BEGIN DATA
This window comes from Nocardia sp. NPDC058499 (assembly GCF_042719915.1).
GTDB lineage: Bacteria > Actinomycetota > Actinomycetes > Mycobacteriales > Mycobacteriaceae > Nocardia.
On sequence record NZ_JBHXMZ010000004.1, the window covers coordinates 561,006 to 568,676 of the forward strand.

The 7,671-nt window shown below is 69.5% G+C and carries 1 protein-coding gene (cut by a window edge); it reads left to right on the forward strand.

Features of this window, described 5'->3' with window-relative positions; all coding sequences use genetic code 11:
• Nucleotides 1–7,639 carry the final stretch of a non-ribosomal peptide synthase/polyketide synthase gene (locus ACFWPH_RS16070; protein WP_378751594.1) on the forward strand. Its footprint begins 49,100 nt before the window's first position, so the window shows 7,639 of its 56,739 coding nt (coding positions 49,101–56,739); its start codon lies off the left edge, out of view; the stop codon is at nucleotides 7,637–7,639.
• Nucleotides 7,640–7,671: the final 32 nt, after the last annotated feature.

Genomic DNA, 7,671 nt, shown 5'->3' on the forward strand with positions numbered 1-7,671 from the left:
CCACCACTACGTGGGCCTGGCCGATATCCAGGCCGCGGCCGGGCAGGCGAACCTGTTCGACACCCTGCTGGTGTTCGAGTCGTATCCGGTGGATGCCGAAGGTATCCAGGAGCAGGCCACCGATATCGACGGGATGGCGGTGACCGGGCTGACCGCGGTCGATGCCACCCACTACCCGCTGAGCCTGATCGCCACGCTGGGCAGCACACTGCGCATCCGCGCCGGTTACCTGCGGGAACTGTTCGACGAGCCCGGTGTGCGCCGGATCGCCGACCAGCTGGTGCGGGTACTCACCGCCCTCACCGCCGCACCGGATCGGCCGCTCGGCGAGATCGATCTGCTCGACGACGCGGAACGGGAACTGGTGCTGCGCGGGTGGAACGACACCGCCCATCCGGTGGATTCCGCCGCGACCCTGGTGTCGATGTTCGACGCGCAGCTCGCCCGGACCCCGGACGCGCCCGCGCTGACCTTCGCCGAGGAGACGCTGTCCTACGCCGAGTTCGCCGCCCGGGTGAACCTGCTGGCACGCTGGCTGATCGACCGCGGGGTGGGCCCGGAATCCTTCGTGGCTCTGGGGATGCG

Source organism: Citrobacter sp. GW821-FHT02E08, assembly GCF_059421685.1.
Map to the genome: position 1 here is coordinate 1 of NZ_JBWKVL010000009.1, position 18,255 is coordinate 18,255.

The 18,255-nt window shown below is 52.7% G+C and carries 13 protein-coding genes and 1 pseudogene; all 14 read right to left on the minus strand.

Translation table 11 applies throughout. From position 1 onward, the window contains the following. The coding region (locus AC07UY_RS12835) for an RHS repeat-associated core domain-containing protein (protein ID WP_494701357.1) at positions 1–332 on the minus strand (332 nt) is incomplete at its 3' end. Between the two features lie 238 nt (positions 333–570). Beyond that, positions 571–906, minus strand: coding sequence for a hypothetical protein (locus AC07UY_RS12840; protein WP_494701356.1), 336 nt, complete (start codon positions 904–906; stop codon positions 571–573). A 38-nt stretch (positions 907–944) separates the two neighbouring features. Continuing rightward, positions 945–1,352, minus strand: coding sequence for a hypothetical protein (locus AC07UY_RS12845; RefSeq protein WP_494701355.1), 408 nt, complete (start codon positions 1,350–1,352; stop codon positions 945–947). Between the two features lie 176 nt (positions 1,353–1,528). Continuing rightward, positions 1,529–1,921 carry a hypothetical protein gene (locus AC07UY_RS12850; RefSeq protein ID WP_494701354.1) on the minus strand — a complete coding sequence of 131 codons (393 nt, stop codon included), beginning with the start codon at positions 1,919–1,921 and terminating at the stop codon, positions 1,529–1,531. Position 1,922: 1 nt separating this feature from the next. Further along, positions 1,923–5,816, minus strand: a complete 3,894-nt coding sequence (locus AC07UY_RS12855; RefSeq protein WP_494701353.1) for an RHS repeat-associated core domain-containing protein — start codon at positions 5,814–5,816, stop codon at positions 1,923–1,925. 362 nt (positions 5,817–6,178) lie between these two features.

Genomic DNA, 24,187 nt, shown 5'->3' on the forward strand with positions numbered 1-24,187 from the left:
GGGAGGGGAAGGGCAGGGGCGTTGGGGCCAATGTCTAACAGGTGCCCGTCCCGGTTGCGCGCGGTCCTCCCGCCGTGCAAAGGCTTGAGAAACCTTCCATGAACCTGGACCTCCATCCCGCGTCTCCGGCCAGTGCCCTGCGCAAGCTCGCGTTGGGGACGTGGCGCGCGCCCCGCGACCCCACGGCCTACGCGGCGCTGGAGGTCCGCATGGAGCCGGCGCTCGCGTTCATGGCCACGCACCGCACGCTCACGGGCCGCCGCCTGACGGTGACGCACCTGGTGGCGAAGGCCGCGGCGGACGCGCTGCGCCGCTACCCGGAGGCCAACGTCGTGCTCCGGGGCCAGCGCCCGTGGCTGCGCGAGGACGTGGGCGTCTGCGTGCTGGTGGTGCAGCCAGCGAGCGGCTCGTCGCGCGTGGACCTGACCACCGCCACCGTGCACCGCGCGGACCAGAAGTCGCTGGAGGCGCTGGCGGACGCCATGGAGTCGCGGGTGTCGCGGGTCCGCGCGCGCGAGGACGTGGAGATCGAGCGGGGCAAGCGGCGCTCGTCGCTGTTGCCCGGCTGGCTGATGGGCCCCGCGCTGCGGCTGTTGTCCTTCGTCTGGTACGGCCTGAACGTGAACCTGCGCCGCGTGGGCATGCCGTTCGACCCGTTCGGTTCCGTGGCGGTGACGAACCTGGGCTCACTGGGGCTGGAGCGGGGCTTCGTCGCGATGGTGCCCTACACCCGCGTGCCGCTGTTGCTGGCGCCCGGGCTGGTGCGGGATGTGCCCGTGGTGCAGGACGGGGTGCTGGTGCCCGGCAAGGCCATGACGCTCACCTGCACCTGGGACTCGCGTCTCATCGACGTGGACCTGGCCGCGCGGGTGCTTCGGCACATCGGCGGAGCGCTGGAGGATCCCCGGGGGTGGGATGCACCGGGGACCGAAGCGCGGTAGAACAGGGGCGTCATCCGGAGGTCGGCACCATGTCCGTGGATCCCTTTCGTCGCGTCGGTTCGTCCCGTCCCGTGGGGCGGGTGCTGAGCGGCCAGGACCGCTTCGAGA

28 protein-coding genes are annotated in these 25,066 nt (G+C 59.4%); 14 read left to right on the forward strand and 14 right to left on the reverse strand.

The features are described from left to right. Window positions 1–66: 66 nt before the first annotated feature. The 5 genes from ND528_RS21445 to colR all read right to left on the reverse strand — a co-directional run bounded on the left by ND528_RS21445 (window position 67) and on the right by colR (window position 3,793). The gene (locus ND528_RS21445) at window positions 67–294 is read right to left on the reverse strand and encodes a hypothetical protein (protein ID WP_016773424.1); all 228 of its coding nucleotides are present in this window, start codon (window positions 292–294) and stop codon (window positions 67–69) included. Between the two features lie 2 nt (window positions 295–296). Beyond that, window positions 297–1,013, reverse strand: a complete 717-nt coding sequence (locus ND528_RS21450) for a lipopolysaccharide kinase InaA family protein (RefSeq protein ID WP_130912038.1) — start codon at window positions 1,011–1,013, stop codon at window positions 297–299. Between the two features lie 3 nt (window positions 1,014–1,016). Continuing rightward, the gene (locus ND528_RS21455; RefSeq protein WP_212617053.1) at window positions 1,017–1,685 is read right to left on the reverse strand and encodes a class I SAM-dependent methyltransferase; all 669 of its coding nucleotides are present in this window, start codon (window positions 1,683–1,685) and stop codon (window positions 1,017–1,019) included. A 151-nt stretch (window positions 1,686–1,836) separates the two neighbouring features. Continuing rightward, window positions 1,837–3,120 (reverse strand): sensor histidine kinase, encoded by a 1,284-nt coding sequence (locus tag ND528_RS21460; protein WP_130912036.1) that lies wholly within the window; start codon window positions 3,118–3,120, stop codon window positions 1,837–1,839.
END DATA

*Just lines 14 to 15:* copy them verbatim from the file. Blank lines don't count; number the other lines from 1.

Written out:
Genomic DNA, 24,187 nt, shown 5'->3' on the forward strand with positions numbered 1-24,187 from the left:
GGGAGGGGAAGGGCAGGGGCGTTGGGGCCAATGTCTAACAGGTGCCCGTCCCGGTTGCGCGCGGTCCTCCCGCCGTGCAAAGGCTTGAGAAACCTTCCATGAACCTGGACCTCCATCCCGCGTCTCCGGCCAGTGCCCTGCGCAAGCTCGCGTTGGGGACGTGGCGCGCGCCCCGCGACCCCACGGCCTACGCGGCGCTGGAGGTCCGCATGGAGCCGGCGCTCGCGTTCATGGCCACGCACCGCACGCTCACGGGCCGCCGCCTGACGGTGACGCACCTGGTGGCGAAGGCCGCGGCGGACGCGCTGCGCCGCTACCCGGAGGCCAACGTCGTGCTCCGGGGCCAGCGCCCGTGGCTGCGCGAGGACGTGGGCGTCTGCGTGCTGGTGGTGCAGCCAGCGAGCGGCTCGTCGCGCGTGGACCTGACCACCGCCACCGTGCACCGCGCGGACCAGAAGTCGCTGGAGGCGCTGGCGGACGCCATGGAGTCGCGGGTGTCGCGGGTCCGCGCGCGCGAGGACGTGGAGATCGAGCGGGGCAAGCGGCGCTCGTCGCTGTTGCCCGGCTGGCTGATGGGCCCCGCGCTGCGGCTGTTGTCCTTCGTCTGGTACGGCCTGAACGTGAACCTGCGCCGCGTGGGCATGCCGTTCGACCCGTTCGGTTCCGTGGCGGTGACGAACCTGGGCTCACTGGGGCTGGAGCGGGGCTTCGTCGCGATGGTGCCCTACACCCGCGTGCCGCTGTTGCTGGCGCCCGGGCTGGTGCGGGATGTGCCCGTGGTGCAGGACGGGGTGCTGGTGCCCGGCAAGGCCATGACGCTCACCTGCACCTGGGACTCGCGTCTCATCGACGTGGACCTGGCCGCGCGGGTGCTTCGGCACATCGGCGGAGCGCTGGAGGATCCCCGGGGGTGGGATGCACCGGGGACCGAAGCGCGGTAGAACAGGGGCGTCATCCGGAGGTCGGCACCATGTCCGTGGATCCCTTTCGTCGCGTCGGTTCGTCCCGTCCCGTGGGGCGGGTGCTGAGCGGCCAGGACCGCTTCGAGA